Shocker: Fox News Is Usually Wrong About Climate Change

The entire universe in blog form
April 8 2014 7:45 AM

“Our National Debate About Climate Policy Is Broken”

Fox News
What the Fox says: Usually wrong stuff about global warming.

Image by the Union of Concerned Scientists

A new study just released by the Union of Concerned Scientists shows that of the three major cable news networks, in 2013 Fox News far and away was the worst at covering news about climate change: More than 70 percent of their coverage contained misleading statements about it.

Phil Plait Phil Plait

Phil Plait writes Slate’s Bad Astronomy blog and is an astronomer, public speaker, science evangelizer, and author of Death From the Skies!  

Shocking, I know.


Comparatively, CNN’s coverage was misleading 30 percent of the time while MSNBC was the most accurate with “only” 8 percent of its coverage being misleading.

This is not a surprise at all, of course; Fox News has long been known to distort reality when it comes to anything they feel threatens their ideology. What is surprising is that in 2013 their coverage of climate change was actually better than it was in 2012, when a jaw-dropping 93 percent of their statements about it were misleading.

If we were to grade them, in 2012 they’d have gotten an “A” in being unfair and unbalanced.

Diving into this a bit is interesting. The biggest contribution to CNN’s bad showing was due to false balance, having deniers on panels along with real scientists. For the most part with Fox the problem is with the hosts themselves, though they tend to have deniers on as guests quite a bit.

MSNBC was generally graded down by UCS because of a few mild overstatements linking some specific extreme weather events and climate change; in other words for going the other way than the other networks. They said that that climate change makes hurricanes and tornadoes more frequent, and tornadoes more intense. To my knowledge there is no well-established link for that (though climate change is indeed making the most intense hurricanes even stronger). So that’s a fair enough call by the UCS, but it’s chump change compared to the blatant denial so often seen on Fox. There are degrees of wrongness, and Fox wins here.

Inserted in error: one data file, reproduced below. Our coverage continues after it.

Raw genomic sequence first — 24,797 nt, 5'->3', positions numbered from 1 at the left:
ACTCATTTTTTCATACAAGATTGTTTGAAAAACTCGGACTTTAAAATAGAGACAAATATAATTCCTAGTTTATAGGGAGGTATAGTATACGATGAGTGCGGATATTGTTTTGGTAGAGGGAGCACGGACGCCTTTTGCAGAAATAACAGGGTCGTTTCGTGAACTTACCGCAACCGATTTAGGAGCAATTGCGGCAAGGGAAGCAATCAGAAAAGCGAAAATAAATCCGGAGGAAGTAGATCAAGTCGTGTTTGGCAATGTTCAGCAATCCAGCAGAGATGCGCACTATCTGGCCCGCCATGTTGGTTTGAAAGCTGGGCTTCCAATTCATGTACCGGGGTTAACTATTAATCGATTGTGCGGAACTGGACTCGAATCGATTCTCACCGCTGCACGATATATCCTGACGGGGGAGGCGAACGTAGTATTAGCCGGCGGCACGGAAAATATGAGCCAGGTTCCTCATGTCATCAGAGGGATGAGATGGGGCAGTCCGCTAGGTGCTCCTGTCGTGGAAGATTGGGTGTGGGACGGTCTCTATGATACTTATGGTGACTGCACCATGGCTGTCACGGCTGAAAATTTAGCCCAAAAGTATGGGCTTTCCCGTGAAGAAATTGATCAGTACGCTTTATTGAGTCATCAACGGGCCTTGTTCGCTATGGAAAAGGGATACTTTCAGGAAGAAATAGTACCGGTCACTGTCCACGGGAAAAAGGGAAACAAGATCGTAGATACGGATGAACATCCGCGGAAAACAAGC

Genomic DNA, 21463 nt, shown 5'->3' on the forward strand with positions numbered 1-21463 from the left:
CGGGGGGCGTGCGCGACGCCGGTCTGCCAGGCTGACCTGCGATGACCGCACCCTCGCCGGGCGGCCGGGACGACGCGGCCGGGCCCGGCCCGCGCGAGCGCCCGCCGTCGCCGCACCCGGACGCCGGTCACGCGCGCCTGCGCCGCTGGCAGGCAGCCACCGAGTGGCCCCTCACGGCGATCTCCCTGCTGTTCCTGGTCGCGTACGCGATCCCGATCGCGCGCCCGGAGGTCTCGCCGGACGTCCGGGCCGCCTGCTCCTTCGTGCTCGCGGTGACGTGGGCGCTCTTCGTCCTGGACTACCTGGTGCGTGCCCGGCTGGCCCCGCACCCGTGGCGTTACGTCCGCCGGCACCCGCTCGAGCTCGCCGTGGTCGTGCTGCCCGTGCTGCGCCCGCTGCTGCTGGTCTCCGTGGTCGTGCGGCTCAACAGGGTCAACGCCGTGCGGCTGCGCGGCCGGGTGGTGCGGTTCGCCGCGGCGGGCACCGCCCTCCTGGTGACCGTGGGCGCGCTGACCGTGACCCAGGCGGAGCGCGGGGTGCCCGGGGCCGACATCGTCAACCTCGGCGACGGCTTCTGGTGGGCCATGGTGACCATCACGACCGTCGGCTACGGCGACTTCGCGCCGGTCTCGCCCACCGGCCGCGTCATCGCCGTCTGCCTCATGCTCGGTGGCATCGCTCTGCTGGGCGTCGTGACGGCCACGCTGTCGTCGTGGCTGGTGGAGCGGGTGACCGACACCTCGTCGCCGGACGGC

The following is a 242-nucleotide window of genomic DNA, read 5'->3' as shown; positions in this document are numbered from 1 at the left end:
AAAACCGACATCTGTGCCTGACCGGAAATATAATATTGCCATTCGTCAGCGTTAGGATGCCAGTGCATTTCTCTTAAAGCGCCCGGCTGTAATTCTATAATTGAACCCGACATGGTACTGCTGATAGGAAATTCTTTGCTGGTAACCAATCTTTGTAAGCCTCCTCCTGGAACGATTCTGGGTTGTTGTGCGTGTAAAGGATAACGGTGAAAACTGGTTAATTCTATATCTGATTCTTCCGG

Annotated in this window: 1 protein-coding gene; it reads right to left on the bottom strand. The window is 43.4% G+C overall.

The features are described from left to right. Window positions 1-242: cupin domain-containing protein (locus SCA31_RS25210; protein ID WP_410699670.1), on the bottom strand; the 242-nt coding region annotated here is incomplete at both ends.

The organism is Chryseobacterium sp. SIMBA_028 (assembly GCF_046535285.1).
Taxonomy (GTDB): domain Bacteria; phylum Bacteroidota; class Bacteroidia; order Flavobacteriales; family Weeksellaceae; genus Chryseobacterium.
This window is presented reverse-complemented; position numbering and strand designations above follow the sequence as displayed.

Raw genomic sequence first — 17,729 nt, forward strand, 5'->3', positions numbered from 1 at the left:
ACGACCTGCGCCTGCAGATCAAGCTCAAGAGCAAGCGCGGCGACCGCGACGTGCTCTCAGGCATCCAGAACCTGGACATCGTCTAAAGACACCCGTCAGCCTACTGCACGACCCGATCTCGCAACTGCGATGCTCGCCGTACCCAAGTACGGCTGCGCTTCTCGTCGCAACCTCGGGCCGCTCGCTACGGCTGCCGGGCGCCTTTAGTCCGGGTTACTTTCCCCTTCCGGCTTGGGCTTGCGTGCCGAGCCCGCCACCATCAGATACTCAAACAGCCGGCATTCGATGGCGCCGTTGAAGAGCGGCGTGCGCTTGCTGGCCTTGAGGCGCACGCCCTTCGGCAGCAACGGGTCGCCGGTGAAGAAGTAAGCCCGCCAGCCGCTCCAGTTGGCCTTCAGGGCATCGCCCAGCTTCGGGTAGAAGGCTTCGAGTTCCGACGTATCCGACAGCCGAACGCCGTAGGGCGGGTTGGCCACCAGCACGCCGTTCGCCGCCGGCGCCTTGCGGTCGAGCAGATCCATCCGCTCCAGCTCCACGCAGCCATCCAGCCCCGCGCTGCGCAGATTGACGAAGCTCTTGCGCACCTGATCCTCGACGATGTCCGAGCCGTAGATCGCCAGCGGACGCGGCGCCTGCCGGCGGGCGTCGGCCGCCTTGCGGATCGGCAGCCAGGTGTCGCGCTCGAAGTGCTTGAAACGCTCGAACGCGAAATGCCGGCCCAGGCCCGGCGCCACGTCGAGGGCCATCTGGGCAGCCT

Worse, Fox viewers greatly outnumber those of CNN and MSNBC (1.76 million, 568,000, and 640,000 respectively), which means that even though MSNBC did a much better job, and covered climate change far more often, Fox’s distortions probably had a wider reach.

Obamacare graph
To avoid hugely misleading graphs, it's best to have a y-axis that starts at 0. Then you'd see that the left hand plot is actually 6/7ths as high as the one on the right, not 1/3.

Photo from Media Matters for America

Fox’s ideological bias is so well-known it’s like the air around us; taken for granted. At least, it is to those of us who know better. Polls show that Fox viewers tend to be misinformed on a broad range of topics (though it’s not known whether less-informed viewers watch Fox News, or whether Fox News makes them less well-informed). This is no surprise; for example just last week Fox News was reporting on the Affordable Care Act, and used a seriously misleading graph. It was so stupendously bad that it even got lampooned by Saturday Night Live:

I think that graph is the best part of the segment, even more than the bit dealing with climate change, which also has some fun with my pal Neil Tyson as well. I’ll note a Fox News host later admitted the graph was misleading, but by then the damage was done.

And while that SNL segment was funny, the topic itself is not. Many of the effects of climate change are already and unequivocally being felt now, today. The latest IPCC report was dire, saying we need to take action right now to prevent the worst effects of climate change over the next few decades … and in some cases, no matter what we do, some of those effects are coming anyway.

Yet Fox News seems hellbent on making sure the public is less informed than ever about one of if not the most important issue of our time.

If you won’t even acknowledge the problem, how on Earth can you ever hope to fix it?

Phil Plait writes Slate’s Bad Astronomy blog and is an astronomer, public speaker, science evangelizer, and author of Death From the Skies!  



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